Links and information for using CEB's.
My (James "Bunny" Slade) experience thus far:
Soil mixture plays a big part on what your blocks look like and how they act after compression. In my limited experience I have had blocks come out good (our 1st 2), completely fall apart (the next 4 using different dirt), loafed (they rose like bread), crumbly, cracking and almost perfect. The first batch that came out was using some store bought dirt from Home Depot. Which looked like this:
These blocks were just left outside with no special treatment and are still solid to this day. About 1 month old and has seen a little bit of rain and watering from the hose.
A day or so later, I took more of that same soil after it had thoroughly dried out out and put it into the machine. These blocks literally fell apart as soon as they came out. Lesson learned: You need moisture.
Next up I tried just taking some dirt from our property and compressing it. I filled up a bucket, added some water for moisture and mixed it up. Those blocks came out looking really good. However they feel apart when I picked them up. Lesson learned: Don't use top soil with lots of organic mass.
After that I got some black clay soil from a friend and mixed in some sand. These blocks came out looking pretty good. However, the cracked pretty intensely the next day. Lesson learned: Use less clay.
Next up, Dan Schellenberg from www.propagelleprojects.blogspot.com come out with a few folks from around the world to see the machine and try some of his soil mixed with 5% cement. These blocks came out looking pretty good too, but they were loafing a bit. This was the first time I had really seen this issue and not sure why it was occurring. It was later brought to my attention that the press foot inside the compression chamber may be flexing during the brick ejection phase. I've only seen this issue with this series of blocks.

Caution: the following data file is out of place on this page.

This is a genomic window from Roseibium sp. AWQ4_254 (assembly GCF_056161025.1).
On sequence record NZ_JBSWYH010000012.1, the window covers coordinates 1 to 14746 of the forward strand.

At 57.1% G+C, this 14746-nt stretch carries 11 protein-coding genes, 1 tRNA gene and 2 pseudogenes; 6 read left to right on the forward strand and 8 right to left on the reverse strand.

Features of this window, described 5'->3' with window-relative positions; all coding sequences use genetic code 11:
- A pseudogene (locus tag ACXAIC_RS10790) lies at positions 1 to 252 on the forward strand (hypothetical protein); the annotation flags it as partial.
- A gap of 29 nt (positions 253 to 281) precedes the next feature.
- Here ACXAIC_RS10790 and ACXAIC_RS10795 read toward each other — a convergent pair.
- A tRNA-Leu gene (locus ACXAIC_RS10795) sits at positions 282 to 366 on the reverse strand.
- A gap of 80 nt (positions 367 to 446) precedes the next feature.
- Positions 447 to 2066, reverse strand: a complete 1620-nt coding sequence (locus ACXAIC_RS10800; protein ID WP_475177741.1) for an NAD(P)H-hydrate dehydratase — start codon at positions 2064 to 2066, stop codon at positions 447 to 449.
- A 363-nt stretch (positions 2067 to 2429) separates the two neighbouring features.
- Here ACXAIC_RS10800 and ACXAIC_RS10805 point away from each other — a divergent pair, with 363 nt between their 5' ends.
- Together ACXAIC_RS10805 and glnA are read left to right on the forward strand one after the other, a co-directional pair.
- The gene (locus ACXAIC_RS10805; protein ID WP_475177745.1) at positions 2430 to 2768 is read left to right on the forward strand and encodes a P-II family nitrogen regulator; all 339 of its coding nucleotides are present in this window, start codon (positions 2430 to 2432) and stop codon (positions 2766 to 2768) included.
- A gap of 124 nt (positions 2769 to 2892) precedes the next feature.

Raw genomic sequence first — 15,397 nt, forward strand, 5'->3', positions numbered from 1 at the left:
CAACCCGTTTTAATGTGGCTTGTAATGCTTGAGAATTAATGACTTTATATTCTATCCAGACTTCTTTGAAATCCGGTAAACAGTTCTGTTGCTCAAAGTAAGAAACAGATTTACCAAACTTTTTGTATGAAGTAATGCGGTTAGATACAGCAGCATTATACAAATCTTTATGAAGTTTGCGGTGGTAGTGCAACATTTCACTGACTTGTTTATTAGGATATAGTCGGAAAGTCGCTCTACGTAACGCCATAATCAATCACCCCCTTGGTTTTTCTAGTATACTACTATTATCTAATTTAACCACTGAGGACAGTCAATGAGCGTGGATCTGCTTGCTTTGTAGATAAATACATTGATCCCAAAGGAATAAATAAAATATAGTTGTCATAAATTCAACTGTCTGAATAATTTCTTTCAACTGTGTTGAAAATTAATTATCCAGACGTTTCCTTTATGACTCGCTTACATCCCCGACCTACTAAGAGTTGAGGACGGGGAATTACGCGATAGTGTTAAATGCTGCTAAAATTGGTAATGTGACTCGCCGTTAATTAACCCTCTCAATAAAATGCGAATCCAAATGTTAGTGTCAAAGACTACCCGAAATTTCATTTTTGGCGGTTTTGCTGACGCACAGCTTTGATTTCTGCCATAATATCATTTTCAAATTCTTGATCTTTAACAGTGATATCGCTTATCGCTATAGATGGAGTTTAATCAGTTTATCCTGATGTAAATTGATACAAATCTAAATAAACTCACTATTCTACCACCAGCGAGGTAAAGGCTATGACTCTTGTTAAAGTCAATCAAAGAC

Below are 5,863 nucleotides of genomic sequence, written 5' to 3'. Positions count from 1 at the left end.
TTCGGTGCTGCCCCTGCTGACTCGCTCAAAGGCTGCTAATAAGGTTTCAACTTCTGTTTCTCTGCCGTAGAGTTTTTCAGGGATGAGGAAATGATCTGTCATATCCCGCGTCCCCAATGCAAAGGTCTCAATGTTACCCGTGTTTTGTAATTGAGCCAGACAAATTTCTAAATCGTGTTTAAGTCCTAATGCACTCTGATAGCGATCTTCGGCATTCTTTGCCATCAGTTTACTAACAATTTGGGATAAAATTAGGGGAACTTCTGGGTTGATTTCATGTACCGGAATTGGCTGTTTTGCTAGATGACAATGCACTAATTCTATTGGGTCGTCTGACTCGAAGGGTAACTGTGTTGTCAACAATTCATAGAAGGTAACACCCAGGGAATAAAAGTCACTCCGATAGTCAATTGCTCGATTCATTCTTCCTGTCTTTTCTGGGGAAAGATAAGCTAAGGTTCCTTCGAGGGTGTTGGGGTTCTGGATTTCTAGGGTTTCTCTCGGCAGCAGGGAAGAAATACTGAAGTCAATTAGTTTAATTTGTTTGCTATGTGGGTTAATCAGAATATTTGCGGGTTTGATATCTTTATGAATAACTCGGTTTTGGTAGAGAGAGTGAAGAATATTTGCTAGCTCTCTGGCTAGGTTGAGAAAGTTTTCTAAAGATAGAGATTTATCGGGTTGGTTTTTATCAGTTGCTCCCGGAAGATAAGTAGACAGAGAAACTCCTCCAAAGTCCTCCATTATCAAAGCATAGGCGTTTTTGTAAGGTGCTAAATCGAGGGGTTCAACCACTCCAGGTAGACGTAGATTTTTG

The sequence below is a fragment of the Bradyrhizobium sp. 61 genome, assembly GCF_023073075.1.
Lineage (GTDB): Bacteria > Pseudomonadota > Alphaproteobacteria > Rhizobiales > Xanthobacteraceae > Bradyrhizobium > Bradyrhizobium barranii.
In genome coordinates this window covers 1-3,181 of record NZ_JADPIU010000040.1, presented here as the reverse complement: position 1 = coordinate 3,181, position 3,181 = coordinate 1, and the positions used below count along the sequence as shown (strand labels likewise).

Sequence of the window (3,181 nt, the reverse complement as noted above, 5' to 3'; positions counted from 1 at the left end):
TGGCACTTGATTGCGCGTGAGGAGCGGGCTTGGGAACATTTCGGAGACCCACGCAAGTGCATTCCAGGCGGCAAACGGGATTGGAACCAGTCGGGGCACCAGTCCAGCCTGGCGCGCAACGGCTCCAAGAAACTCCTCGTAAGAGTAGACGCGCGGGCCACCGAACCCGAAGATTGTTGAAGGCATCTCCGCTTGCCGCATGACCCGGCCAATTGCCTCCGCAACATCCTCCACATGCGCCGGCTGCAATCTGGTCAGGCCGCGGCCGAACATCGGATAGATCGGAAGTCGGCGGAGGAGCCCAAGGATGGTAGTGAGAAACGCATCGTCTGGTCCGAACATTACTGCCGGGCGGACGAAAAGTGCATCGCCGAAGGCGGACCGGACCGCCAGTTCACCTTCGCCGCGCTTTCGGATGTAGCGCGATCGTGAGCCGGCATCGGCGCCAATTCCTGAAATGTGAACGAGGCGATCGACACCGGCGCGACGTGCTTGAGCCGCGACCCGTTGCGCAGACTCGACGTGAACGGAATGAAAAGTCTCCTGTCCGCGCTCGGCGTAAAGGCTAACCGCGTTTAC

My next venture was to try out my local quarries sandy loam. After I spoke with the quarry foreman, he directed me to their smaller quarry for the sandy loam they had there. It had a higher clay content and he felt would be more suitable. I think I hit the sweet spot here.
However after a mass run of blocks, I started having cracking.
I figured I had too much clay or silt so I got a few buckets of sharp sand and mixed it in at 25%. It yielded the following.
Rather frustrating isn't it? Seems we had too much sand now. So the problem at this point was I either had too much clay and was cracking or too much sand and they were crumbly. So I went back to just the default sandy loam and did a little researching. What I found was that the sandy loam was a really good mixture and I just needed to slow down the drying process to prevent the cracks. I also found out that cracks are totally acceptable when it comes to building codes. Here are my latest blocks:
This run was using our local road base. It had too much large aggregate and not enough of the caliche. It was rather clumpy and the blocks came out a bit crumbly. They may have done better with some time to dry, but we got rain unexpectedly that night.
I will continue to experiment, but feel confident in using these to build with.
some really helpful links
Guide for determining your soil and getting the right mixture: PDF guide
Compressed Earth Blocks (CEB):PDF 1page
http://www.ecohabitar.org/PDF/04-5792.pdf CEB Manual of Production
CEB Manual of Design and Construction
28 Dec 2011 Note: The above two links are dead. Maybe they are duplicates of GTZ manuals on CEB technology: Volume I, Manual of Production and Volume II, Manual of Design and Construction
This video is a decent reference for some questions that may arise from new CEB builders. Floyd Hagerman commenting on a partial wall build at Factor E Farm, Fall 2011: